With Mara’s birth, I felt completely in control. I had no contraction monitor dictating to the nurse when to dictate to me to push. Everyone around me appeared relaxed and no one told me to start or stop pushing. I just pushed when I felt like I needed to and stopped when it didn’t feel right. Peter stood on my right and a nurse on my left, holding my legs, counting through each contraction, dabbing my forehead with a cool cloth and encouraging me. Outside the room’s large windows I could see that the fog had lifted and the sun was turning the sky pink, and I for a split second I felt almost calm.
I focused all of my mind and strength on each push, relaxing my legs, holding my breath, bearing down in the right spot. Delivering a baby is most definitely an athletic endeavor! I knew the harder I worked with each contraction, the sooner it would be over.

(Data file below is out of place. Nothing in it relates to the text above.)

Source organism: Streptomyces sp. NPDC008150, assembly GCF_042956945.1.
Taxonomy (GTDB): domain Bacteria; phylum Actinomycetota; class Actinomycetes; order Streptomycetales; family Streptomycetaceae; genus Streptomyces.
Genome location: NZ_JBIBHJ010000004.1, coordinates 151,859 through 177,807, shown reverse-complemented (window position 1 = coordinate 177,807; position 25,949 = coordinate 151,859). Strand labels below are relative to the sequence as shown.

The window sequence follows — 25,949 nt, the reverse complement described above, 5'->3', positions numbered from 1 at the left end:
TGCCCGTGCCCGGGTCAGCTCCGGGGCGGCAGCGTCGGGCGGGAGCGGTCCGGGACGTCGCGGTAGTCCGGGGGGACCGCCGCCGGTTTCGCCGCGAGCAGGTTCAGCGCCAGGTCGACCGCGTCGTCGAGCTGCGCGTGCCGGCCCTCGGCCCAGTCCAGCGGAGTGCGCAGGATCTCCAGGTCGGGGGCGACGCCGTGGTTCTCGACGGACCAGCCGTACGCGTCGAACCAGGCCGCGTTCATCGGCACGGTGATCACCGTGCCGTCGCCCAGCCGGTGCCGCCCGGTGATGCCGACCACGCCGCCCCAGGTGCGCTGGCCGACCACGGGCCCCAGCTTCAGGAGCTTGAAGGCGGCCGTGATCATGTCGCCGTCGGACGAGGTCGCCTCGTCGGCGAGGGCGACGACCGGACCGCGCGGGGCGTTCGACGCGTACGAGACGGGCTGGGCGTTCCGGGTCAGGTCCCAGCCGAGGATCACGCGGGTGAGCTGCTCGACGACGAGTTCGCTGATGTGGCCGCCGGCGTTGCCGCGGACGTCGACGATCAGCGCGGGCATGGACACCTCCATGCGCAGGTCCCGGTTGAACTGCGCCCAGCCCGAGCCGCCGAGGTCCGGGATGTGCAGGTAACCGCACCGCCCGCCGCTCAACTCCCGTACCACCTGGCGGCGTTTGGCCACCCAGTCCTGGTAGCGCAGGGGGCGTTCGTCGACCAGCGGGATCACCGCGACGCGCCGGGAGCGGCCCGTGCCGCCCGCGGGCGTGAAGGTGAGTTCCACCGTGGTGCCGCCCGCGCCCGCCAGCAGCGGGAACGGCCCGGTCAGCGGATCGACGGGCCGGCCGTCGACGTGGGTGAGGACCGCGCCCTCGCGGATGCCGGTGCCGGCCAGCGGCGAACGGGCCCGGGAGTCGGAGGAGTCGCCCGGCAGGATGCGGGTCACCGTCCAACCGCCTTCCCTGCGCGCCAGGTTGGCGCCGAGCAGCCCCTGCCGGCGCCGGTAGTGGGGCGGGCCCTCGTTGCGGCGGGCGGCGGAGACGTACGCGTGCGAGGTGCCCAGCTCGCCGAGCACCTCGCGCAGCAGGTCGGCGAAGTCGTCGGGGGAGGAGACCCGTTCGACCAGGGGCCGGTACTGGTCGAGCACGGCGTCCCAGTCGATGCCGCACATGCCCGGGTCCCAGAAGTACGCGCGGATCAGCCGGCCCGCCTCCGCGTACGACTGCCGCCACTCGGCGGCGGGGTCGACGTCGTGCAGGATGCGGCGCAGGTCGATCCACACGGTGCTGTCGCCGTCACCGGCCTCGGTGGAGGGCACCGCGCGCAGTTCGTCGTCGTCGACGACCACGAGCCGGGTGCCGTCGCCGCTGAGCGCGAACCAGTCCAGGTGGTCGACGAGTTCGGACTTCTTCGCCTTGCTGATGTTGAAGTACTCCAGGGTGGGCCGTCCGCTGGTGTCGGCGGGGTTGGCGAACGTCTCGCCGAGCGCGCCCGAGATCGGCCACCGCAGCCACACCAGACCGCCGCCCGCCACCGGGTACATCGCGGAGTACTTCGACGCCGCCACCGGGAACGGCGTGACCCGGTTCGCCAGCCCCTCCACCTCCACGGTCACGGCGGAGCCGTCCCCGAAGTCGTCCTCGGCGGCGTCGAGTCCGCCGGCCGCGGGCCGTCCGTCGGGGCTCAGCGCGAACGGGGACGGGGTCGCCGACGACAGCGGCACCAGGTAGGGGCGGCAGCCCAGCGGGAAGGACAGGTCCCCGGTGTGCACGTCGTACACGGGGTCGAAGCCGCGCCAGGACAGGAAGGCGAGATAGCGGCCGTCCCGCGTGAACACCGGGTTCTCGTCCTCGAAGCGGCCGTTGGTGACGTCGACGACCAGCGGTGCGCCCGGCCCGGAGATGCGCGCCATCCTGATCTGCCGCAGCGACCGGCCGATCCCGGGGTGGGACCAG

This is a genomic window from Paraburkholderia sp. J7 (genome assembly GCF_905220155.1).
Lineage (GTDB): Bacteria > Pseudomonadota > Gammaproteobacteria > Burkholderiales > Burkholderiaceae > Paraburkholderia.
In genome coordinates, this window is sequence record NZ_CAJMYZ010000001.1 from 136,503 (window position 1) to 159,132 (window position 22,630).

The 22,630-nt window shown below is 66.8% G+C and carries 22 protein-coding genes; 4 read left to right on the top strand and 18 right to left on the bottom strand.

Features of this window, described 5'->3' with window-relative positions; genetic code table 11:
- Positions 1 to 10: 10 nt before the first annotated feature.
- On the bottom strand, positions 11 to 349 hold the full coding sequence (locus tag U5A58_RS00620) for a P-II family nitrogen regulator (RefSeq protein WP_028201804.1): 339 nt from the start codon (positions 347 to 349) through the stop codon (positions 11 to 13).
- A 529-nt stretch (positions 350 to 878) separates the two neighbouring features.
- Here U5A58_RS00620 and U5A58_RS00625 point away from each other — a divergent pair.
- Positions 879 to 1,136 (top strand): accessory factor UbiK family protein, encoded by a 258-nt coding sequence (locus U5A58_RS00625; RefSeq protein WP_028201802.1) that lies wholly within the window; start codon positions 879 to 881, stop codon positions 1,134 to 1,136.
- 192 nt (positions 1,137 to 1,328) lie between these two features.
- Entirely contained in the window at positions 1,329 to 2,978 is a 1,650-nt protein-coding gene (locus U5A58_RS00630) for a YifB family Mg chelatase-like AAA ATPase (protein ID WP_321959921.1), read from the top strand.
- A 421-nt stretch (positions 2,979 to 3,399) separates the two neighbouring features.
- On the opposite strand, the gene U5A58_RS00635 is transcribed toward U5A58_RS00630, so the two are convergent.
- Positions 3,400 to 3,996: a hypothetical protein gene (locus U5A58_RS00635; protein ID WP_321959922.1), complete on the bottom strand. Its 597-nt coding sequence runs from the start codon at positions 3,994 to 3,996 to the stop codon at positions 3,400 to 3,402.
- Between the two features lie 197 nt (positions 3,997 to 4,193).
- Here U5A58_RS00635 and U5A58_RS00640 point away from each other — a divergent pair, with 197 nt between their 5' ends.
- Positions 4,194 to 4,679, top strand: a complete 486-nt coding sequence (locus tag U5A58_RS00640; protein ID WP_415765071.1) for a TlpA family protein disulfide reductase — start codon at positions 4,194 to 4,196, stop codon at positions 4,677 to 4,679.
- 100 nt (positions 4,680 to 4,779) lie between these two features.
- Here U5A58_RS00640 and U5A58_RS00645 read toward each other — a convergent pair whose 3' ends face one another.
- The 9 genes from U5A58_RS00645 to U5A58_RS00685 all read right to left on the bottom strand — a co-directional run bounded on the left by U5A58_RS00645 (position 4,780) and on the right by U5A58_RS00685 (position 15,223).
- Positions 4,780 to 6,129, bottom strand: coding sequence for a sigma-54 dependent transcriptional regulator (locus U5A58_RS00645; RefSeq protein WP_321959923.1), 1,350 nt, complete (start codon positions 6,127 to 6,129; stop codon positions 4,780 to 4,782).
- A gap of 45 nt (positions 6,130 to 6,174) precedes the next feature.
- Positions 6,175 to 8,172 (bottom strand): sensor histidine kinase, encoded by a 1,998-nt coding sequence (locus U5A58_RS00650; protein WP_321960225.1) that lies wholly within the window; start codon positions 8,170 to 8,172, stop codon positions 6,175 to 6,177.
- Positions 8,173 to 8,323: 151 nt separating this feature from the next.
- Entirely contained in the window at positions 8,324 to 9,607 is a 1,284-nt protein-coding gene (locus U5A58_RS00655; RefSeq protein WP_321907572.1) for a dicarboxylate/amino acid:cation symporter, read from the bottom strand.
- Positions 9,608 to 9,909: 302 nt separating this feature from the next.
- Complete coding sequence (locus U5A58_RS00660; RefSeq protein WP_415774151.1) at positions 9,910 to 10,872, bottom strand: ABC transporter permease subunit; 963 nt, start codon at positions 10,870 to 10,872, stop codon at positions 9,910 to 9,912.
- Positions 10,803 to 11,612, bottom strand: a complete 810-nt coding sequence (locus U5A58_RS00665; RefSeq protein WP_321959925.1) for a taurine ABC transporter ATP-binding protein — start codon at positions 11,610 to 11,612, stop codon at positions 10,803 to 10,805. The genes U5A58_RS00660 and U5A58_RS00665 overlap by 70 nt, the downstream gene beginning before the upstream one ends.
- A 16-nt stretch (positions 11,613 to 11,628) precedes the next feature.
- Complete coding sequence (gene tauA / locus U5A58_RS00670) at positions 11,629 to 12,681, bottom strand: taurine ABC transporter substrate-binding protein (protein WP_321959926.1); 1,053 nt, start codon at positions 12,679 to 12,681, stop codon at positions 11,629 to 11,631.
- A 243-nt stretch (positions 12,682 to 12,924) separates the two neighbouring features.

I had read that you get about eight-minute breaks between contractions during the pushing phase, but experienced no such thing. After each push/contraction I had to will myself to relax as quickly and completely as possible, because it would only be a minute or less before I’d feel the overwhelming urge to push again. Apparently even this part of my labor experience happens in hyper-speed.
I can’t complain though. It was intense, with hardly a break, but after just 10 or 15 minutes, I was told this was it! Last push!
Of course the last one seemed the longest. After eight months of wondering whether our baby is a boy or girl, with just seconds to go before finding out, time seemed to slow down. The anticipation of knowing was at the forefront of my mind even through the pain, exhaustion and relief of knowing the end was imminent.